Living with FASDs: In Taylor's Own Words
FASDs are completely preventable if a woman does not drink alcohol during pregnancy. Read more about a personal struggle with FASD.
FASDs are a group of conditions that can occur in a person whose mother drank alcohol during pregnancy. These effects can include
- Physical problems
- Problems with behavior and learning
Taylor Allen, a 23-year-old young man with an FASD and his parents, Mark and Cathy Allen, were recently honored by the National Organization on Fetal Alcohol Syndrome (NOFAS) for their work with the FASD community in the Washington, DC area.
Taylor enjoys playing baseball in his free time.
Mark, Cathy, and Taylor
Taylor was diagnosed with an FASD in 8th grade. Before he was diagnosed, he struggled and had been misdiagnosed with attention-deficit/hyperactivity disorder (ADHD) in first grade. He lied, took things in school that did not belong to him, and recalls being disconnected and very frustrated. In the 8th grade, Taylor took a pocket knife to school and was suspended. Since it was a weapon, he had to go through the First Offender’s Program and seek counseling. The counselor noticed a gap between action, reaction, and consequences, and had Taylor tested. Taylor was finally diagnosed with an FASD.
When Taylor was born, his birth mother had disclosed to the doctor that she was dealing with alcohol dependence and drank alcohol while pregnant with Taylor. This information from Taylor’s parents was helpful to finally diagnose him with an FASD. After Taylor’s diagnosis, the Allen family finally connected with NOFAS and the Kennedy Krieger Institute to get help for Taylor.
Some of the behaviors Taylor has struggled with include difficulty maintaining attention, inability to plan and manage time, poor problem solving skills, inability to learn from consequences, social awkwardness, anxiety, and depression. Cathy Allen, Taylor’s mother, shares that “Taylor has the outward appearance of any other 23-year-old since he is on the high functioning end of the spectrum, so his FASD behaviors are often misunderstood – causing Taylor extreme anxiety and depression.”
After a great deal of struggle and perseverance from Taylor and his family, Taylor earned his associate’s degree in electronics from a trade school. Taylor currently works as a lead custodian at an area airport. He enjoys playing and watching baseball, tinkering with computers, reading, and spending time with his girlfriend of two years. Taylor hopes to further his education and he is working toward living independently.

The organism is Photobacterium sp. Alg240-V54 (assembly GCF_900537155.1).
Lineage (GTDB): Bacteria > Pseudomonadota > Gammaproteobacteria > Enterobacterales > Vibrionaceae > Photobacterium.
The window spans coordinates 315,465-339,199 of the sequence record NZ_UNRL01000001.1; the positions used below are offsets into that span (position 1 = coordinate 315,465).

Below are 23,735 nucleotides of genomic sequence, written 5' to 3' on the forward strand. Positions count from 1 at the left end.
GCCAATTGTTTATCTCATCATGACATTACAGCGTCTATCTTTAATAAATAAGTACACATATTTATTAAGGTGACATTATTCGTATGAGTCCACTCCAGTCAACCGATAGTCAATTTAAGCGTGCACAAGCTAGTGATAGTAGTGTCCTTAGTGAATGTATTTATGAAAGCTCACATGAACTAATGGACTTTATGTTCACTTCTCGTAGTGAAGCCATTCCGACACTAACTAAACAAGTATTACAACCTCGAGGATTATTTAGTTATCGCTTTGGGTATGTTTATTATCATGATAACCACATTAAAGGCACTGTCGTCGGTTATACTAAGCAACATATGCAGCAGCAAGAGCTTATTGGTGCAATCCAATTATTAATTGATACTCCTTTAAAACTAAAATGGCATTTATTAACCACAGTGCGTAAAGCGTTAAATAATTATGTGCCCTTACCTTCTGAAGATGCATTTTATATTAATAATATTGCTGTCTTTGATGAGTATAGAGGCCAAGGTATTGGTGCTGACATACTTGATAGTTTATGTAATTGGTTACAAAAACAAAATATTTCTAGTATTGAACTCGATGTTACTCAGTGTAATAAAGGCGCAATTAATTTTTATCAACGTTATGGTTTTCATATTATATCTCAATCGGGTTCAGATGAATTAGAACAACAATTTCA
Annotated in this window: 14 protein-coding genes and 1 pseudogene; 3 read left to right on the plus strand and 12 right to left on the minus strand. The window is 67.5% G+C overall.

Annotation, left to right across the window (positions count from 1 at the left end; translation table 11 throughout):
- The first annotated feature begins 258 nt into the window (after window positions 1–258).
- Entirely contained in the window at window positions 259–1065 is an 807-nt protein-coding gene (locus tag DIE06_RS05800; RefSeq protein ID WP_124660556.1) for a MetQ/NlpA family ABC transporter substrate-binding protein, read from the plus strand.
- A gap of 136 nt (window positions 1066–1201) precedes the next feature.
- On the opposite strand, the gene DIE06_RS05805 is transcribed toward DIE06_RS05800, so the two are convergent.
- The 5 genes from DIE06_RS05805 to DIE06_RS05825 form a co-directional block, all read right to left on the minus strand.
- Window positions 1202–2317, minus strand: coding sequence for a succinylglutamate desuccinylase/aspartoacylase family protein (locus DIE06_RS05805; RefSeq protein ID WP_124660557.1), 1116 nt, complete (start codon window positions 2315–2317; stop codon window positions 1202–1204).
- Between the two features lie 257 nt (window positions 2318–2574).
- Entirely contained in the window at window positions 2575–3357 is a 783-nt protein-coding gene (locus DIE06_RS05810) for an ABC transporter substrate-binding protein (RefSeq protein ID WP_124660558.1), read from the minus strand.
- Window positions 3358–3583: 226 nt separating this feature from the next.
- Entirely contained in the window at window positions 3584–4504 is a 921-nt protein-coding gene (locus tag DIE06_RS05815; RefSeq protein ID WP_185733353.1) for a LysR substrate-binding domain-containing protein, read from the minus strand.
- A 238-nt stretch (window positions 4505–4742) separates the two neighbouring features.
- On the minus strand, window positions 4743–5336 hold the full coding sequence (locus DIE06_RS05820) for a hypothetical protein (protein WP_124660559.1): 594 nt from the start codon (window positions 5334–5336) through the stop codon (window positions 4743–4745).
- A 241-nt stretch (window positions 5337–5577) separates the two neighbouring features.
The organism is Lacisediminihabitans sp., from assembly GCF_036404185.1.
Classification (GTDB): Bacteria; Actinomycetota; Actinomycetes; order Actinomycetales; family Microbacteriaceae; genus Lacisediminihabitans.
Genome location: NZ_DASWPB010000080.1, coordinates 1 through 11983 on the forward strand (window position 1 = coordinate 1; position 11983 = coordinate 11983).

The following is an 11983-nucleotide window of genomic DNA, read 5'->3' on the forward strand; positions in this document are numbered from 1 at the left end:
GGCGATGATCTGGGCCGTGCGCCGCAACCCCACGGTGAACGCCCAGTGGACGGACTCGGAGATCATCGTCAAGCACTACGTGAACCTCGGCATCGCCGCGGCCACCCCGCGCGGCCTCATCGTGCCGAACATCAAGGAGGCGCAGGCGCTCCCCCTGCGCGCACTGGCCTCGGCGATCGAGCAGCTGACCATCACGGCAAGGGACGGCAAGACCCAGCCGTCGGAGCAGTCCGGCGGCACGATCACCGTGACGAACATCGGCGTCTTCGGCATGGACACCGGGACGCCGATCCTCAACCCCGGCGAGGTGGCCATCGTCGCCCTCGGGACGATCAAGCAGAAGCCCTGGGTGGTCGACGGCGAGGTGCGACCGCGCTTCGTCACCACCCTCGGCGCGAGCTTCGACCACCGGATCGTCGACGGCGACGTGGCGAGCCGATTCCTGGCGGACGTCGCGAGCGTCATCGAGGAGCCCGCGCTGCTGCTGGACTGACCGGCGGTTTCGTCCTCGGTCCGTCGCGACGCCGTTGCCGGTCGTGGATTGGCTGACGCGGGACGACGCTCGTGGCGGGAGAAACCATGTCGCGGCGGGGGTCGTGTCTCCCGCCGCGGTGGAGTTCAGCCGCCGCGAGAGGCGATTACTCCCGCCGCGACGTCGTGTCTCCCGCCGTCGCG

In His Own Words
“We were like so many other families out there. We were looking for guidance and trying to find counselors, practitioners. Through NOFAS, I was able to have a voice and speak out. By talking with others who are just at the beginning of their FASD journey, we are also healing and helping ourselves – by reminding us that we are not alone.
CDC would like to give a special thanks to the Allen family and the National Organization on Fetal Alcohol Syndrome (NOFAS) for sharing this story with us. View more personal stories at NOFAS.
My mom talks to families that call her all the time. They are just trying to get information, to understand, to have a shoulder to cry on. I hear these conversations. They are so emotional that I walk by and listen in and I can’t help but tear up because I was there along with my dad and my mom. And I know how it was like for my mom when she made that call to Kathy [Mitchell, Vice President, NOFAS].
Now, NOFAS has empowered me. Several times a year they give me the podium to speak and tell my story. Getting up in front of a crowd to speak about FASD takes away the control that this disability had over me. I didn’t know why I did a lot of things I used to do. But with this, I do know why I am doing it. For the past year, I have been leading a teen group with the help of Kathy [Mitchell, Vice President, NOFAS] and my dad. We mostly talk about what it’s like to be us, our day-to-day life, things we run into. We get into how bad it feels to be misunderstood, how we just wish people would understand us. But at the end of the day, no matter how bad, we are all smiles because we’ve got together and met people just like us.
I want to thank NOFAS for letting us be a small part of everything they do. We are going to keep talking, keep listening, and keep educating until everyone in the world knows that you cannot drink during pregnancy.”
CDC Materials: Alcohol Use During Pregnancy & Fetal Alcohol Spectrum Disorders
CDC has developed two new fact sheets:
- Alcohol Use in Pregnancy [340 KB] provides information on the importance of not drinking alcohol during pregnancy or while trying to get pregnant.
- Fetal Alcohol Spectrum Disorders [298 KB] provides information and resources about FASDs.
CDC offers free materials to help promote alcohol-free pregnancies. These include print products (a brochure and three posters) and several social media tools, such as banners, badges, and e-cards.
- CDC’s Fetal Alcohol Spectrum Disorders Homepage
- Alcohol Use in Pregnancy
- Information for Women
- Information for Families
- CDC’s Alcohol and Public Health Homepage
- National Organization on Fetal Alcohol Syndrome (NOFAS)
- Substance Abuse and Mental Health Services Administration, FASD Center for Excellence
- National Institute on Alcohol Abuse and Alcoholism
- Page last reviewed: September 8, 2015
- Page last updated: September 18, 2015
- Content source:
- National Center on Birth Defects and Developmental Disabilities, Division of Birth Defects and Developmental Disabilities
- Page maintained by: Office of the Associate Director for Communication, Digital Media Branch, Division of Public Affairs